Genealogy Myths

My mother found this excellent post debunking commonly believed myths about genealogy.  I wanted to share it with you.

From “Our name was changed at Ellis Island” to “We have an Indian princess among our ancestors,” here are a dozen myths that many searchers have heard about their ancestors. Are they true? Well, no, but–and this is a big BUT–often there is a kernel of truth in the story. Thank you, Dick Eastman, for this excellent post!

3 Responses to Genealogy Myths

  1. Kris Fox-Brown says:

    Excellent and thanks for sharing. I was wondering how many people were squeezed into the Mayflower, and how many trips it made across the Atlantic. Thank you!

  2. Caro says:

    Thanks, that was very interesting. Genealogy myths may be the most common myths around. We’ve all got at least one. My dad actively lied (mostly in a joking way) about his family being pirates and train robbers, so every fact that I’ve learned about them over the years has been surprising.

    The part about Robert E. Lee reminded me of an article I once read about Jackie Kennedy and her mother. Supposedly when President and Mrs. Kennedy were on a state visit to Ireland, an Irish genealogist presented Mrs. Kennedy with a genealogy she’d done for the First Lady. Mrs. Kennedy assumed it was meant for her husband’s family because, as was common knowledge, her family was basically French. But it was indeed the genealogy for Jackie’s mother, Janet Norton Lee Bouvier Auchincloss. Jackie and her sister had always accepted what their mother told them about her family. When she was young, Janet claimed to be “one of the Lees of Virginia”. When she was sent to Sweet Briar College in Virginia she apparently changed the story to being related to the Virginia Lees but actually being one off the Lees of Maryland. And she had always told her daughters this. In Ireland Jackie learned that every one of her mother’s ancestors in America were in fact Irish Catholic immigrants. It was said that Jackie later told her mother what she had learned in Ireland, but her mother had flown into such a violent rage that she never mentioned it again. Jackie had one great grandparent who was French, and that’s apparently the only ancestor she had ever really identified with. In reality her Irish ancestors had played out a story of great success, both financial.and social.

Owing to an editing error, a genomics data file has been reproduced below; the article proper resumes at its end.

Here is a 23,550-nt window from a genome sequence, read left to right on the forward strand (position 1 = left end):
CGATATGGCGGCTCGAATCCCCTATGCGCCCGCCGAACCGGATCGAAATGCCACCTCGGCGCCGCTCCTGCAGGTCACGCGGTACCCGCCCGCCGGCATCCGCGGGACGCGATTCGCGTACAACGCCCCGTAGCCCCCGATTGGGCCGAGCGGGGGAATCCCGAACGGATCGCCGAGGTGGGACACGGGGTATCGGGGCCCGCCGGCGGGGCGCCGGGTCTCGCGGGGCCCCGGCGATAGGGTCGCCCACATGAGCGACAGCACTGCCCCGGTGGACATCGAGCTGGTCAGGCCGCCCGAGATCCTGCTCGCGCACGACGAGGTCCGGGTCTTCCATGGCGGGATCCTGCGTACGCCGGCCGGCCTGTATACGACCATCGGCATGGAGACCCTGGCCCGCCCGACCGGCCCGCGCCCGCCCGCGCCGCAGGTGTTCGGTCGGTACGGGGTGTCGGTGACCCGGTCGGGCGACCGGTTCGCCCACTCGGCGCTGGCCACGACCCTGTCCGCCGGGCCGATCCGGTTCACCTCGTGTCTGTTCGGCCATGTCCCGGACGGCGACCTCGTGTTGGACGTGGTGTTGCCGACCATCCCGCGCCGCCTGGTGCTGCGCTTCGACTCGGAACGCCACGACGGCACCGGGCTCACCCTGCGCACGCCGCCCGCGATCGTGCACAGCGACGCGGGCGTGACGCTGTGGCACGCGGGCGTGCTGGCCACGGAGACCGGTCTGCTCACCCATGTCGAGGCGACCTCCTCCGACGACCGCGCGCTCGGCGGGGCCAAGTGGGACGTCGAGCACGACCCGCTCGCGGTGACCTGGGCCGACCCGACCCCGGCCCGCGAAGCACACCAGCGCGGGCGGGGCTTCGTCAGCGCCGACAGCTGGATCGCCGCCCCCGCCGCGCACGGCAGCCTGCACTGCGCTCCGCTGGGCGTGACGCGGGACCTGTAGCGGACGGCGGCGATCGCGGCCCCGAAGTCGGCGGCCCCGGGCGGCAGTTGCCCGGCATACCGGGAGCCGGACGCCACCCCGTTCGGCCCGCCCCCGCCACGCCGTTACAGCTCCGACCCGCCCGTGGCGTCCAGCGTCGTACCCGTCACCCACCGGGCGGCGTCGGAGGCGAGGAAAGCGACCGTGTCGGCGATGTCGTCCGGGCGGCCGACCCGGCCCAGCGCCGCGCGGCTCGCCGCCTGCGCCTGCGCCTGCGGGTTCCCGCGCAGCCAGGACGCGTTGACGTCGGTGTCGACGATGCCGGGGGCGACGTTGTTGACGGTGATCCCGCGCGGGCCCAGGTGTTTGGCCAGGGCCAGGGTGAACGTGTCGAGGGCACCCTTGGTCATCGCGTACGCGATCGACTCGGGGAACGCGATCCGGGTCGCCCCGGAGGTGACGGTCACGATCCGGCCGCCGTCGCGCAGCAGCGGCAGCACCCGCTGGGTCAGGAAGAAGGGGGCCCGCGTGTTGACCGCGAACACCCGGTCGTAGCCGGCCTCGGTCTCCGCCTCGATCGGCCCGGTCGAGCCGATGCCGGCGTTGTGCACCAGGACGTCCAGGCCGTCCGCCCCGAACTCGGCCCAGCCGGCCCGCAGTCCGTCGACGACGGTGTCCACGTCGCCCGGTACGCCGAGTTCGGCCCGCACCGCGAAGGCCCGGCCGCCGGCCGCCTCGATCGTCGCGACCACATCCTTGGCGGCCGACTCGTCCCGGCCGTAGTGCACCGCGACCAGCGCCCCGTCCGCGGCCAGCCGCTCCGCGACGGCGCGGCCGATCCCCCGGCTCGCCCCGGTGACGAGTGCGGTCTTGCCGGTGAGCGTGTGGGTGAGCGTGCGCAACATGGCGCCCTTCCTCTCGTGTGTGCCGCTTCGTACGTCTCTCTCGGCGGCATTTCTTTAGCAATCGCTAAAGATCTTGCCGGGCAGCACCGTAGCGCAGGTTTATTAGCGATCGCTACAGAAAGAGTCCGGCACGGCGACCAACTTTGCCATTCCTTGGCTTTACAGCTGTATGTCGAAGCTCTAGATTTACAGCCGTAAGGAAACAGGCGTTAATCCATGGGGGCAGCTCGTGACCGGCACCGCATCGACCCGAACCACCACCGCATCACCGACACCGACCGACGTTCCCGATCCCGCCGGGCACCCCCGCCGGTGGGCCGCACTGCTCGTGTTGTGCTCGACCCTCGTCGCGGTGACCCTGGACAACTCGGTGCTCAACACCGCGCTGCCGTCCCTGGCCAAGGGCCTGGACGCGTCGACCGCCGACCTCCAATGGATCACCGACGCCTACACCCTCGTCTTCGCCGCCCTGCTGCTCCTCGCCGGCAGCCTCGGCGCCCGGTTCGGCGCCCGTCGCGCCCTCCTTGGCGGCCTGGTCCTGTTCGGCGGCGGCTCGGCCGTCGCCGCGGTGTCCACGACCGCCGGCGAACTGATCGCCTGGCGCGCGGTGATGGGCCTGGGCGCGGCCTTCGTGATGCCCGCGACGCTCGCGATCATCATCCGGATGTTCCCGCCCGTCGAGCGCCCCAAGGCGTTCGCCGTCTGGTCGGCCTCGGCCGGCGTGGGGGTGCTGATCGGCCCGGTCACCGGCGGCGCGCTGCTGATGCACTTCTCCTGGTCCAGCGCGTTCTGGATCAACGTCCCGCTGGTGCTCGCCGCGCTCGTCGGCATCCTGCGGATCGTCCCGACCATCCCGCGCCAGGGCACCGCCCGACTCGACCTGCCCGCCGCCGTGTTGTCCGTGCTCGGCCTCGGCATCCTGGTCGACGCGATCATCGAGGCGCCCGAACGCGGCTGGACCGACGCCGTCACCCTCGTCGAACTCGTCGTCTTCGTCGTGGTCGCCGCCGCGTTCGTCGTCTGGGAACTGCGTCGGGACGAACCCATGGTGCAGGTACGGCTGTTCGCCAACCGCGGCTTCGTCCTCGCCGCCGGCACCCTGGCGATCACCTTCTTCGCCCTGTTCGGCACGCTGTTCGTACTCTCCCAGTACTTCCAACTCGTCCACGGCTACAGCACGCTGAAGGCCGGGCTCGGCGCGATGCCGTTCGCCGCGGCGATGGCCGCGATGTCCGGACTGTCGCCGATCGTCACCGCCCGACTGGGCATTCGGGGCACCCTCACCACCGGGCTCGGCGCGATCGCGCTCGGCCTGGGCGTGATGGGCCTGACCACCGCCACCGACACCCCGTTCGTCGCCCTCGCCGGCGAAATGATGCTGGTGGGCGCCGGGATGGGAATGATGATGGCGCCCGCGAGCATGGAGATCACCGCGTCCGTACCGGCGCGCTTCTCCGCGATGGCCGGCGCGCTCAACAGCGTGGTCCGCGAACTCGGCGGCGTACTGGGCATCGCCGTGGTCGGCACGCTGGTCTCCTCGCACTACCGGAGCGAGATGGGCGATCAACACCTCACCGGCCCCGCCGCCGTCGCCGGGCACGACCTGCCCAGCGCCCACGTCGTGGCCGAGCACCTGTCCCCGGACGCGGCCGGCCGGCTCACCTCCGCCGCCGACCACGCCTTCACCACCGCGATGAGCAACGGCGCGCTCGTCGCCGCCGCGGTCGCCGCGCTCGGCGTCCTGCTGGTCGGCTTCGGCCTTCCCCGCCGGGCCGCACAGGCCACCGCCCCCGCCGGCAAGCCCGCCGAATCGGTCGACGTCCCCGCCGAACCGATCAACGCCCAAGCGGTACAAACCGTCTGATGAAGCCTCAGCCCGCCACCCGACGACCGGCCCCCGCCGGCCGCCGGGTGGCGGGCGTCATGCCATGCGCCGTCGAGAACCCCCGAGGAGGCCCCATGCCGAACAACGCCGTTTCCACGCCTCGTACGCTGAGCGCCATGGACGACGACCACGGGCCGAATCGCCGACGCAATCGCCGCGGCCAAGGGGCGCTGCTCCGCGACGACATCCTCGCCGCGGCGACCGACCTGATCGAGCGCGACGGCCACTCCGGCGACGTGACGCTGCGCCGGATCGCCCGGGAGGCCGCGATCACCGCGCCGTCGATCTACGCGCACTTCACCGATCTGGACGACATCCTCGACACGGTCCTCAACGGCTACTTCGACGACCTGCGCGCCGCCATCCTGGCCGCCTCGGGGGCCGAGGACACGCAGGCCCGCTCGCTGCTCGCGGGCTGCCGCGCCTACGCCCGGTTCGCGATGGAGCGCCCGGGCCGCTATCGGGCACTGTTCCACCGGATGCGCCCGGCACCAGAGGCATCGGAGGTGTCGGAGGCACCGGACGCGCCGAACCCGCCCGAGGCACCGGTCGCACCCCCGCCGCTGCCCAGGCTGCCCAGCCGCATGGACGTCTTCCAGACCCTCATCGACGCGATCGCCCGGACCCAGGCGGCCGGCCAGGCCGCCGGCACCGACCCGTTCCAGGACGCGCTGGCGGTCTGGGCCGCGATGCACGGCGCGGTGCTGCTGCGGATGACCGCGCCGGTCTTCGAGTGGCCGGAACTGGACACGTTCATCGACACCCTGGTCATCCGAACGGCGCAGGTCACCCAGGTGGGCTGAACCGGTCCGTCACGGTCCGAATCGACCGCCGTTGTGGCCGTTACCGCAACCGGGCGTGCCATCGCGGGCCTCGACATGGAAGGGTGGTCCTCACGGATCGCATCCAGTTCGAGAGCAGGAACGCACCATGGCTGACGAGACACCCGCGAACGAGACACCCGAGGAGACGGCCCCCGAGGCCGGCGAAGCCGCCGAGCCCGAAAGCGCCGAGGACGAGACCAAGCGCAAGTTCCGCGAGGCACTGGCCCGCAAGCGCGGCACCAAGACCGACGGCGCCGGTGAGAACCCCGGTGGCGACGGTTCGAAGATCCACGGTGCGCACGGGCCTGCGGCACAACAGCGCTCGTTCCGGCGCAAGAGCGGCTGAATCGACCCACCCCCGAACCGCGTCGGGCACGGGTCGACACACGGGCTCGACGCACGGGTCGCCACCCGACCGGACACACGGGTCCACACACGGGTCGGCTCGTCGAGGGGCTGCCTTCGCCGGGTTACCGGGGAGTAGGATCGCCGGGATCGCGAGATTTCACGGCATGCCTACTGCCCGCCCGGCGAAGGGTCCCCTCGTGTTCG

It struck me as funny that anyone would be ashamed of having ancestors who came to the US with no money at all yet managed to achieve great wealth within just one or two generations. But for this one woman it was always a source of embarrassment. There were even stories of Janet’s college friends coming to visit her at her parents’ country house and meeting a funny old lady with an Irish brogue, who Janet kept sweeping back up the stairs, explaining that the woman was a faithful old servant who was being taken care of by her generous family. Apparently the very idea of her friends meeting her own Irish grandmother and learning her dirty secret threw her into a panic.

    I think an awful lot of us still place too way much importance on our genealogical history. It’s interesting but shouldn’t really affect us.

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